18. My mum used to make this too…and she also added some shallot in them. Just irresistible!

  19. You have absolutely left me speechless with this post. Holy cow! You rendered your own fat. The flavor that will add to your dishes is going to be amazing. Cheers to you!

    btw, I subscribed to you too!!! I’m also following you on Twitter too.

  20. Hi Valerie,
    Thanks for your feedback and nice comments. I wasn’t sure how, but I finally think I figured out the email subscription thing. I’m still so new to this…learning every day. Hope it works for you!
    Karen

  21. Very good post about how to make cvarci. You have to know that when finished, they have to be pressed a bit to remove almost all remaining fat.

    To achieve brownish color of cvarci, after you remove bulk of fat out of the pot, you could splash them with some milk, just a few minutes before the end.

    Also, you should salt them just before the meal. You could store them for a month in a sealed jar at some cold dark place or at the bottom of your fridge.

    • Valerie Lugonja says:

      Thanks, M!
      Every family does it differently and these are great tips I will ask my husband about!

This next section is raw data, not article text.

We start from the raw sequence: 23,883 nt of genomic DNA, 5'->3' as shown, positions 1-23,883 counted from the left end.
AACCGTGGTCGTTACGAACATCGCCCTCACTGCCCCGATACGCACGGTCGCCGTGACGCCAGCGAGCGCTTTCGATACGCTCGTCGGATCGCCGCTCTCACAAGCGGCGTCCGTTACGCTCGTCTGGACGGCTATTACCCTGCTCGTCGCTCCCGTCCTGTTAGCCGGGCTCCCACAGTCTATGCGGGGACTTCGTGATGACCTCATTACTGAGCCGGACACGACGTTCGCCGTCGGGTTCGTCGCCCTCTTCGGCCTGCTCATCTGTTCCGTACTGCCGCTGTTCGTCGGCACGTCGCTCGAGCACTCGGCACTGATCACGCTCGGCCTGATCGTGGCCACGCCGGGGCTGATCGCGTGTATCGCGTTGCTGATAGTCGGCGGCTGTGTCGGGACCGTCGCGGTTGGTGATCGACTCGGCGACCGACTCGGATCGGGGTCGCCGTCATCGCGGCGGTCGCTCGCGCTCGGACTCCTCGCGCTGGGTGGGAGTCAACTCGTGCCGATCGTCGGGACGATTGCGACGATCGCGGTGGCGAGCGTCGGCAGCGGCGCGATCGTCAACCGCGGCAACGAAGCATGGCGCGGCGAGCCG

:)
      V

      • Here is one old recipe for you.

        Kram pogacice (biscuits)

        Ingredients:
        500 g of smooth flour,
        250 g of cvarci,
        2 + 1 egg yolk,
        1/2 cube of baker’s yeast
        1 cup of milk,
        1 Tsp of salt,
        1 – 2 Tsp of black pepper or more,
        1/2 cup of white wine,
        100 g of pork fat,

        Procedure:
        Cut yours cvarci into very tiny pieces or use blender to make a medium coarse mass.

        Prepare yeast with warm milk in which you added 1 tsp of sugar an let it rise.

        In a kneading bowl add cvarci, 2 egg yolks, prepared yeast, salt, black pepper and wine, and knead a dough with smooth flour. Leave it to rest for 30 minutes on a room temperature.

        Roll the dough into 1/3 inch thick layer, and spread thin layer of cold pork fat over it and fold it like a book, first one side to inner center line and then other part over it. Let it rests for a 30 minutes and then repeat the procedure two more times with resting periods.

        Cut into round biscuits with 3 inch cutting mould (original) or into rectangular shapes and put it on the baking paper in a baking pan.

        Before you put them in a backing pan in the oven cut top of each biscuit into # sign, and smear with egg yolk